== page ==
9. The Resistance Brigades - Bahrain

10. Hezbollah Bahrain - Bahrain

11. Saraya al-Mukhtar - Bahrain

12. Harakat Ahrar Bahrain - Bahrain Movement

 


In Syria’s Idlib, education a casualty of war

A displaced Syrian girl carries books on her head near a bus converted into a classroom in the village of Hazano in northwestern Syria. (AFP)
Updated 21 September 2019

In Syria’s Idlib, education a casualty of war

  • The conditions are dire however, with camp manager Hammud Al-Sayah explaining initial planning was done for 50 children, yet attendees now top 375

HAZANO, SYRIA: Near the village of Hazano in northwestern Syria, children come running through the olive groves every morning to meet the bus that brings school to their improvised tented camp.
Years of fighting and displacement in Idlib province have wrought chaos for the education of children, destroying schools and scattering families into homelessness across the countryside.
More than 400,000 people have been displaced since April alone, when the Russian-backed regime upped its deadly bombardment of the opposition-dominated enclave.
“These children can’t go to school, it’s too far from where they are,” said Farid Bakir, a local program manager with Syria Relief, the charity that launched the bus project.
In Hazano camp, the children get in line and hope to be among those who squeeze into the bus for a few hours.
A whiteboard is installed in the back, a thick carpet laid on the floor and a few dozen small desks, also used as chairs, are rearranged depending on the activity.
The ceiling is too low for the teacher to stand fully upright but Hussein Ali Azkour, a young boy wearing a yellow T-shirt, is enthusiastic about his classroom-on-wheels.
“The difference between a normal school and the bus, is that the bus is air-conditioned. It’s better than a thousand schools,” he said.
“When we fled here, there was no school and they started bringing the buses. If these buses were to stop coming, we would have no education and learn nothing.”
The buses cater only for ages ranging from five to 12 and include classes in Arabic, mathematics, science and sometimes English, as well as singing and drawing.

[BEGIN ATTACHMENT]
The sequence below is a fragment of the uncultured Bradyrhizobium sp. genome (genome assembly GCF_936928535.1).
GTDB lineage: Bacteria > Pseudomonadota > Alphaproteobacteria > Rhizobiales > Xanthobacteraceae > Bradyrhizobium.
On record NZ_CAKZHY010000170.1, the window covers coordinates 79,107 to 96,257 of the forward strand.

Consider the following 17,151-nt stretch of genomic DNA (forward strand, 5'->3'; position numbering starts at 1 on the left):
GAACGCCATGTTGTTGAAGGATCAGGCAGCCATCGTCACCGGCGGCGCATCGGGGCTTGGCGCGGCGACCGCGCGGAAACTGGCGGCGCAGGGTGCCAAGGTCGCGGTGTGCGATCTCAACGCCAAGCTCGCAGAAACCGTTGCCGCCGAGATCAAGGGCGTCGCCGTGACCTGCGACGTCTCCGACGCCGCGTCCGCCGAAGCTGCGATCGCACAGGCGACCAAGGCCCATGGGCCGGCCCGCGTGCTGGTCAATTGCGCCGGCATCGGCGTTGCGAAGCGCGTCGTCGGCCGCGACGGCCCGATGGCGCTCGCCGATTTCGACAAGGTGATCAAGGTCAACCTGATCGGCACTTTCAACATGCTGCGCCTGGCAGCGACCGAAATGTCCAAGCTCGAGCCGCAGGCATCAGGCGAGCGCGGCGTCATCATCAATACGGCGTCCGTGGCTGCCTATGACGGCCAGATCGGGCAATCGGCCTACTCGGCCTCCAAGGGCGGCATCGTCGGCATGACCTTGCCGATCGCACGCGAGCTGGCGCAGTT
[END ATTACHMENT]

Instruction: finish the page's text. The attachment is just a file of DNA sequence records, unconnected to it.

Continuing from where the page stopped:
Since the project was launched in May, around 1,000 children have benefitted from the bus program, Bakir said.
That is a drop in the ocean of problems children, who represent more than half of the Idlib region’s 3 million inhabitants, are facing. According to Save the Children, the heavy bombardment since late April has damaged or otherwise impacted 87 educational facilities, while a further 200 are being used as shelters for those the violence displaced.
The UK-based NGO says some parents have been pleading with them to shut down schools for fear they would be targeted in regime air strikes.
“As the new school year starts, the remaining functional schools can only accommodate up to 300,000 of the 650,000 school-age children,” it said.
Ragheb Hassoun’s children are among the few who have been fortunate enough to receive a few hours a week of lessons through the bus project, but he says the situation is not tenable.
“We want something permanent — a school on the land where we live,” the 28-year-old said.
He and his family have been displaced several times since the start of the conflict in Syria eight years ago.

NUMBER 300K

schoolchildren out of the 650,000 can be accommodated in the remaining functional schools as the new school year starts, according to Save the Children.

Hassoun said he would be happy if his children could at least go to school during normal hours in a tent at the camp.
This is what children have in a larger camp near Dana, north of the city of Idlib, where the local school is housed under two large UN tents.
The conditions are dire however, with camp manager Hammud Al-Sayah explaining initial planning was done for 50 children, yet attendees now top 375.
Books underarm — or with bags strapped to backs — pupils are squeezed around black desks, while those unable to find a seat perch cross-legged on the floor.
Children who are four or five years apart attend the same classes.
“The pressure is huge,” Sayah said, admitting that the schooling conditions have a serious impact on the quality of education.
At 10 years of age, Abdel Razaq knows that his education is being compromised.
Standing in front of the white tent he has come to call his school, he said he dreams of a big building “where the number of children in each class is lower.”
“And where we could sit comfortably and hear what the teachers are saying.”